LONDON (Reuters) - British lawmakers will question the directors of Carillion to find out how the major construction and outsourcing company went bust under a mountain of debt, leaving hundreds of millions of pounds of unfinished public contracts.
The company, which was building roads and hospitals and running a host of public services, collapsed on Jan. 15 under the weight of at least 2.2 billion pounds in debt and pension liabilities.
Carillion’s former chief executive Richard Howson, who stood down after a profit warning in July, interim chief executive Keith Cochrane and chairman Philip Green have been called to give evidence, two committees of lawmakers said on Wednesday.
The Work and Pensions and BEIS (Business, Energy and Industrial Strategy) said they would investigate how a company that auditor KPMG said was a going concern less than a year ago could crash into liquidation with huge liabilities earlier this month.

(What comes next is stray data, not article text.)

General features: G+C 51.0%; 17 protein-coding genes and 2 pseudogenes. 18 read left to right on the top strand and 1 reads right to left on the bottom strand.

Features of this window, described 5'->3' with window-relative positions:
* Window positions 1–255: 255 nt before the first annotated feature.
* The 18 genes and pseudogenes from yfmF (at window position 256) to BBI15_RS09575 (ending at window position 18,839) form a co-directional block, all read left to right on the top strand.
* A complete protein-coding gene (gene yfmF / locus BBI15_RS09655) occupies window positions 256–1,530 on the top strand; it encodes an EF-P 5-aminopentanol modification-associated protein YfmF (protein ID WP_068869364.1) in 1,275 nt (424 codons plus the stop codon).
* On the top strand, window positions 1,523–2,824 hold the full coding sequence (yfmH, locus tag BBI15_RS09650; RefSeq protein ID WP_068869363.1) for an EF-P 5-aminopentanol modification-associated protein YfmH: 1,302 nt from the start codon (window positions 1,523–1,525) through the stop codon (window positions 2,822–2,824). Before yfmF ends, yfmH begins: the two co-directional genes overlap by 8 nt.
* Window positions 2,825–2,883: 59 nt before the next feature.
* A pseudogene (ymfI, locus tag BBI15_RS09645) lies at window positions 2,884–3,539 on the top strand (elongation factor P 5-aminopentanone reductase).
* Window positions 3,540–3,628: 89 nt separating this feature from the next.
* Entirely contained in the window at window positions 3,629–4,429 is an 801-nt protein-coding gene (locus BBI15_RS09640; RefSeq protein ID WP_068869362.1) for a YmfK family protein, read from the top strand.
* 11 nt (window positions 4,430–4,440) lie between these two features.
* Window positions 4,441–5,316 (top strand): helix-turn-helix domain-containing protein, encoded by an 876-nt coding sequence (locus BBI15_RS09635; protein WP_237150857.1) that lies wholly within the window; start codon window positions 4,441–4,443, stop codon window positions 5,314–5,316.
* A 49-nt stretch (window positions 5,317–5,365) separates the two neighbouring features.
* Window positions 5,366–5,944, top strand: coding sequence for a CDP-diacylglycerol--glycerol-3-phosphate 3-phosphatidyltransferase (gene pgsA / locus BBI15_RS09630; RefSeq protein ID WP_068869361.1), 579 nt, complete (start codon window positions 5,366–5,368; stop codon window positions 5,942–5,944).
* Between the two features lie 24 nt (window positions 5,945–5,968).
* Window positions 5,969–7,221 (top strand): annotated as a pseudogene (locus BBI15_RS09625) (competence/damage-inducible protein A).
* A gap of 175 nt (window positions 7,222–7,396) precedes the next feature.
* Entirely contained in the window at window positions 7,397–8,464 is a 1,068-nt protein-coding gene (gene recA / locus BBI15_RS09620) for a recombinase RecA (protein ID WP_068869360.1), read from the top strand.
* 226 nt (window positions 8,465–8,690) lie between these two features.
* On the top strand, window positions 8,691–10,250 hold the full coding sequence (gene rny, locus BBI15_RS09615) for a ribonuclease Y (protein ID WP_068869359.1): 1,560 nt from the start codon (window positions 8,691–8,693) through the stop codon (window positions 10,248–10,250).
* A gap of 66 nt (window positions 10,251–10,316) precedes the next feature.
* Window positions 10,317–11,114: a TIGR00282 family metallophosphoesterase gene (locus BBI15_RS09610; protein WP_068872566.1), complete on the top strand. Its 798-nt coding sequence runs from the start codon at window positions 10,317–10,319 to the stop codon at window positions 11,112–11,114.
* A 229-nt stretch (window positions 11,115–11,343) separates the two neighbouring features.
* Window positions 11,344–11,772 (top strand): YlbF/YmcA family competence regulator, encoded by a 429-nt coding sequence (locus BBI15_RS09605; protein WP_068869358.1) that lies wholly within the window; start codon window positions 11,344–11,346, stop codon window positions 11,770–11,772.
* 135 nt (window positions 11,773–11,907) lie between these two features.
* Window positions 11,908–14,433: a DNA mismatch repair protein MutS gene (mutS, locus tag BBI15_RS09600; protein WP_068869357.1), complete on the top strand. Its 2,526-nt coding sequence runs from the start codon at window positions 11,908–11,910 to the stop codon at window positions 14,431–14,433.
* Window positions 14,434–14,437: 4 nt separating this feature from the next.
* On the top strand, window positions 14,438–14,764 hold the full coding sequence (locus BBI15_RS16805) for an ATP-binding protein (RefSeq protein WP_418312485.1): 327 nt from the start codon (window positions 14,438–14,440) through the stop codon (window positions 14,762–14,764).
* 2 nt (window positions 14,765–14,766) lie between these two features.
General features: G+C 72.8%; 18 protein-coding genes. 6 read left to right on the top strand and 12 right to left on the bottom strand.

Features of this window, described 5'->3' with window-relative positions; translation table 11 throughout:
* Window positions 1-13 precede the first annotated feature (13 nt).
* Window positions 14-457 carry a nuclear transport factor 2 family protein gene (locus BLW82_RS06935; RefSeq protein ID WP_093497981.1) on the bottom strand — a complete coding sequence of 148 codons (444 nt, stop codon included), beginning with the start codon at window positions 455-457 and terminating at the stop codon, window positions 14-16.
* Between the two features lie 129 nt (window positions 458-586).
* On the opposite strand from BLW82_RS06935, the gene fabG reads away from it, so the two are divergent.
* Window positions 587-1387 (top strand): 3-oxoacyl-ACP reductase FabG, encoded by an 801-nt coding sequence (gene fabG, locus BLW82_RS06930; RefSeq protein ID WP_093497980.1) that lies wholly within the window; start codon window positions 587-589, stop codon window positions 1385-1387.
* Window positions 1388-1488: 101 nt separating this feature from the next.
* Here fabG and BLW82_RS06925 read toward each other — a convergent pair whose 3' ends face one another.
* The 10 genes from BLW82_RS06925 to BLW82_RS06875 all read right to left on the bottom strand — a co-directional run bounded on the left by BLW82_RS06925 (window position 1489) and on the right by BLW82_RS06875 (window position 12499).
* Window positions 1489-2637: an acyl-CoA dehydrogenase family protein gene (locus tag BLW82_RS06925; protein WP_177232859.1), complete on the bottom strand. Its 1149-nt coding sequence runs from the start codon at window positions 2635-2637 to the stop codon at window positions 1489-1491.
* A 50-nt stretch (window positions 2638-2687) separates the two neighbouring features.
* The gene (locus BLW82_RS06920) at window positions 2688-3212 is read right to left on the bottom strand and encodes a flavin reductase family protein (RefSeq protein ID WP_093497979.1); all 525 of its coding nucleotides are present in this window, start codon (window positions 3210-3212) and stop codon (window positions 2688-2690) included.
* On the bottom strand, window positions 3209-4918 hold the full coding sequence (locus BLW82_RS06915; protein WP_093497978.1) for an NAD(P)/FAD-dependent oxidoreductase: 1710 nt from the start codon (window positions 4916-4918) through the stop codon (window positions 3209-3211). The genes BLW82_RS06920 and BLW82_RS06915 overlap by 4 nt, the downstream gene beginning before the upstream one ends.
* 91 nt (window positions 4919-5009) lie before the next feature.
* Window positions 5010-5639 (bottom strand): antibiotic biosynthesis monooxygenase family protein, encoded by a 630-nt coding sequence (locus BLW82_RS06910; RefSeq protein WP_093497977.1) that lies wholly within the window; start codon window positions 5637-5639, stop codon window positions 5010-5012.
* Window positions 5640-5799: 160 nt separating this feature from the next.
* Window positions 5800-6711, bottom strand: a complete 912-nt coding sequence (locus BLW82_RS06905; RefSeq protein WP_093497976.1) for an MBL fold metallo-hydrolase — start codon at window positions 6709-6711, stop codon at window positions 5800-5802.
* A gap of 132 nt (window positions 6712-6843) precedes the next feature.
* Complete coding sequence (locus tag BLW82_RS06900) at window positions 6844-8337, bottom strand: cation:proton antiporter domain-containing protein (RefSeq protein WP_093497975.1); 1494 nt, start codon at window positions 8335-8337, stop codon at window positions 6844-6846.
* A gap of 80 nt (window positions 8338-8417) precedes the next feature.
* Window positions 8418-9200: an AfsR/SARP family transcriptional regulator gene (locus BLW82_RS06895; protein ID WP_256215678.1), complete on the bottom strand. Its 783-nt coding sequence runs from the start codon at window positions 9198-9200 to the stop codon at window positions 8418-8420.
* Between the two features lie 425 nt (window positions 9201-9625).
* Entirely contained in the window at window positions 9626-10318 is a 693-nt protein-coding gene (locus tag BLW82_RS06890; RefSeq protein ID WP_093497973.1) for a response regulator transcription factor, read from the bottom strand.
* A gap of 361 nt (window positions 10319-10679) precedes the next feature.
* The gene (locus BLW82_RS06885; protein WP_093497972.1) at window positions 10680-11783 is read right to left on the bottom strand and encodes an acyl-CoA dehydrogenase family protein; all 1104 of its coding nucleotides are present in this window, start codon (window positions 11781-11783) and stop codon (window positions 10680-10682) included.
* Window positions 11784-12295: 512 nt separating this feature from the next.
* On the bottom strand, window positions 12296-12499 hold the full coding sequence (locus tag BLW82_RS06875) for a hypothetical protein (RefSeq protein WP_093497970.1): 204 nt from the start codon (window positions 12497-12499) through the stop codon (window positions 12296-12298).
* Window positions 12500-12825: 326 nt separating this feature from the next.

“The particularly nasty twist in this now grimly familiar tale is the mountain of debt and giant pension deficit this public services contractor leaves in the wreckage of its collapse – with an accompanying massive hit to the public purse,” said Work and Pensions Select Committee chair Frank Field.
The committees will question the Financial Reporting Council and the Insolvency Service on Tuesday, Jan. 30, before moving on to the directors, including the company’s former finance directors, Richard Adam and Zafar Khan, on Feb. 6.
Reporting by Paul Sandle; editing by Kate Holton